Crossword clues for mallet
- Croquet equipment
- Rubber hammer
- Polo club
- Heavy hitter?
- Xylophonist's tool
- Xylophone hitter
- Whack-a-mole implement
- Striking tool
- Polo stick
- Polo piece
- Piece of croquet gear
- Part of certain percussion instruments
- Object for a xylophonist
- Long-handled hammer
- Large hammer with wooden head
- It's used for hitting croquet balls
- Heady hitter?
- Hammerlike tool
- Hammer-like tool
- Glockenspiel accessory
- Gavel, for one
- Flamingo, in Wonderland croquet
- Dowel driver
- Croquet weapon
- Croquet tool
- Croquet set piece
- Bungstarter, e.g
- Xylophone tool
- Xylophone striker
- Gong hitter
- Croquet need
- Xylophonist's need
- Polo need
- A sports implement with a long handle and a head like a hammer
- Used in sports (polo or croquet) to hit a ball
- A light drumstick with a rounded head that is used to strike percussion instruments
- A tool resembling a hammer but with a large head (usually wooden)
- Used to drive wedges or ram down paving stones or for crushing or beating or flattening or smoothing
- Polo player's need
- Croquet implement
- Type of hammer
- Croquet item
- Polo implement
- Croquet stick
- Croquet hammer
- Wooden-headed hammer
- Wooden hammer
- Striker appears satisfied about everything
- Tool satisfied everyone inside
- Whac-A-Mole whacker
- Croquet striker
- Croquet gear
Longman Dictionary of Contemporary English
The Collaborative International Dictionary
Mallet \Mal"let\, n. [F. maillet, dim. of mail. See Mall a beetle.] A small maul with a short handle, -- used esp. for driving a tool, as a chisel or the like; also, a light beetle with a long handle, -- used in playing croquet.
Douglas Harper's Etymology Dictionary
late 14c., from Old French maillet "mallet, small wooden hammer, door-knocker," diminutive of mail, from Latin malleus "a hammer," from PIE *mal-ni-, from root *mel- (1) "soft," with derivatives referring to softened material and tools for grinding (cognates: Hittite mallanzi "they grind;" Armenian malem "I crush, bruise;" Greek malakos "soft," mylos "millstone;" Latin molere "to grind," mola "millstone, mill," milium "millet;" Old English melu "meal, flour;" Albanian miel "meal, flour;" Old Church Slavonic meljo, Lithuanian malu "to grind;" Old Church Slavonic mlatu, Russian molotu "hammer").
n. 1 A type of hammer with a larger than usual head made of wood, rubber or similar non-iron material, used by woodworkers for driving a tool, such as a chisel. A kind of maul. 2 A weapon resembling the tool, but typically much larger. 3 A light beetle with a long handle used in playing croquet. 4 The stick used to strike the ball in the sport of polo. vb. To strike with a mallet.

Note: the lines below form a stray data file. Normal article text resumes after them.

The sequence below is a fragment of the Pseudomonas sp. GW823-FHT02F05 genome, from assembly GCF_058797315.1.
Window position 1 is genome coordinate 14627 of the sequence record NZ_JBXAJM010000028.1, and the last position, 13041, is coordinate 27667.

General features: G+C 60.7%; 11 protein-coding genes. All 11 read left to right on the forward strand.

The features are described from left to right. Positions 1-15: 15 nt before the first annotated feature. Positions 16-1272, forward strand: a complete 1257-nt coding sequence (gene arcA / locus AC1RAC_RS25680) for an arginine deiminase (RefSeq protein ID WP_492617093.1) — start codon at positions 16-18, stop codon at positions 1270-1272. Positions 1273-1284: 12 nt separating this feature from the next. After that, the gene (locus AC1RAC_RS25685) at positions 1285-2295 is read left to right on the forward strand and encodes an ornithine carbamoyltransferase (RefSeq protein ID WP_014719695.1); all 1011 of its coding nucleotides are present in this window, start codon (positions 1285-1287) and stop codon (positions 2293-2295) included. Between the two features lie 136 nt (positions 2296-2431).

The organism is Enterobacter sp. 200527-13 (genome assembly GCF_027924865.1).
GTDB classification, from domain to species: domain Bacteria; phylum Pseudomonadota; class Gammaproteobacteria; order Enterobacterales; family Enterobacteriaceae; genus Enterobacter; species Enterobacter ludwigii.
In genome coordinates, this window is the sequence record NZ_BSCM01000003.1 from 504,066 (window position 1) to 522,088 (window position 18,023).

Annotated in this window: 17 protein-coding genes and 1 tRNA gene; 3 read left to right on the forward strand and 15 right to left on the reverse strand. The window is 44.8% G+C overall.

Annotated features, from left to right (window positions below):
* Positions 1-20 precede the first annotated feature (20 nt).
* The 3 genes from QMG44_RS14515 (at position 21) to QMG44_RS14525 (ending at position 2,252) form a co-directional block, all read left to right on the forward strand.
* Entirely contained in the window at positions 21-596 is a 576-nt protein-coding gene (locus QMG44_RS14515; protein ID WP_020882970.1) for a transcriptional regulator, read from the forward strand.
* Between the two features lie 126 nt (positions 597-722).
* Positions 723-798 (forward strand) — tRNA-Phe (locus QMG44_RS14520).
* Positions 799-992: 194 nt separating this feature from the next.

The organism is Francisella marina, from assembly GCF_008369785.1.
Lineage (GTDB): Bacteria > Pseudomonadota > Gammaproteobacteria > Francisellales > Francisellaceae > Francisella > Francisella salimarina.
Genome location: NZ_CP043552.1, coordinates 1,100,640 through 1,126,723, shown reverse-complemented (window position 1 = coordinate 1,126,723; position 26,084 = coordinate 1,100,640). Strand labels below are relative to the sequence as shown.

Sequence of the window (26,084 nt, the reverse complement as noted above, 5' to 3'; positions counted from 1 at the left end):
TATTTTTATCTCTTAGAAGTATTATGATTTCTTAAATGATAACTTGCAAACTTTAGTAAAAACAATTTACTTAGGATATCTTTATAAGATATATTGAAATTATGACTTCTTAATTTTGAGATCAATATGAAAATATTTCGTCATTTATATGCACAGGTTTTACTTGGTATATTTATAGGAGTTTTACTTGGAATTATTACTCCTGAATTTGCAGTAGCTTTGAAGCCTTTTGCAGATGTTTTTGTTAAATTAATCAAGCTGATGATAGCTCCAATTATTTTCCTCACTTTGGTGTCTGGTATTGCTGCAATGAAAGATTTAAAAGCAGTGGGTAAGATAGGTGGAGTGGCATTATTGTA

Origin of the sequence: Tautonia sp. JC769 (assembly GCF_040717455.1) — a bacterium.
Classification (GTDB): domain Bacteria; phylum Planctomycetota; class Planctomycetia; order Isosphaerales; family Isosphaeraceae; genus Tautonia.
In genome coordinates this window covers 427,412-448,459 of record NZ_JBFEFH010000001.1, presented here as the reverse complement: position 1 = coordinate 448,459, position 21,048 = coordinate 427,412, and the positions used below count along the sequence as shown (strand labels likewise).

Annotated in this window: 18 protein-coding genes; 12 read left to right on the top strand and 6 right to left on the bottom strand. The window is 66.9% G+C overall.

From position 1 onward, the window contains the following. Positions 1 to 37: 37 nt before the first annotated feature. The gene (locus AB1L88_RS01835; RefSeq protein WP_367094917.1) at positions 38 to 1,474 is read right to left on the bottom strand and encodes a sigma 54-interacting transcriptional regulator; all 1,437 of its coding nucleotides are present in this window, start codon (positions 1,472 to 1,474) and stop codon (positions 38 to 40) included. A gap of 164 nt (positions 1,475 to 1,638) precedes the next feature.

n. a sports implement with a long handle and a head like a hammer; used in sports (polo or croquet) to hit a ball
a light drumstick with a rounded head that is used to strike percussion instruments
a tool resembling a hammer but with a large head (usually wooden); used to drive wedges or ram down paving stones or for crushing or beating or flattening or smoothing [syn: beetle]
A mallet is a kind of hammer, often made of rubber or sometimes wood, that is smaller than a maul or beetle, and usually has a relatively large head. The term is descriptive of the overall size and proportions of the tool, and not the materials it may be made of, though most mallets have striking faces that are softer than steel.
Mallet is a crater on the near side of the Moon. It is located next to the linear valley named Vallis Rheita, in the rugged southeastern quadrant. To the northwest along the same valley formation is the crater Young.
This is an old formation with a worn and rounded outer rim. The satellite crater Mallet A lies across the southwest part of the interior floor, and encroaches along the southwestern inner wall. Mallet B is nearly attached to the exterior only a few kilometers from Mallet A. The Vallis Rheita passes across the northeastern part of the rim, forming a nearly linear face along the outer rim. The remaining interior floor is marked by a small craterlet near the northern inner wall.
A mallet is a kind of hammer.
Mallet may also refer to:
- Mallet (surname)
- Mallet percussion, a melodic percussion instrument
- Percussion mallet, to strike or beat a percussion instrument
- Mallet (crater), a moon feature
- Mallet locomotive, a specific type of steam locomotive
- Mallet Assembly, an autonomous honors program at the University of Alabama
- Mallet (software project), a collection of java code for natural language processing tasks
- Mallet (plant), an alternative term for marlock, a shrubby or small-tree form of Eucalyptus
- Mallet, a common placeholder name for an attacker in computer security, see Alice and Bob
MALLET is a Java "MAchine Learning for LanguagE Toolkit".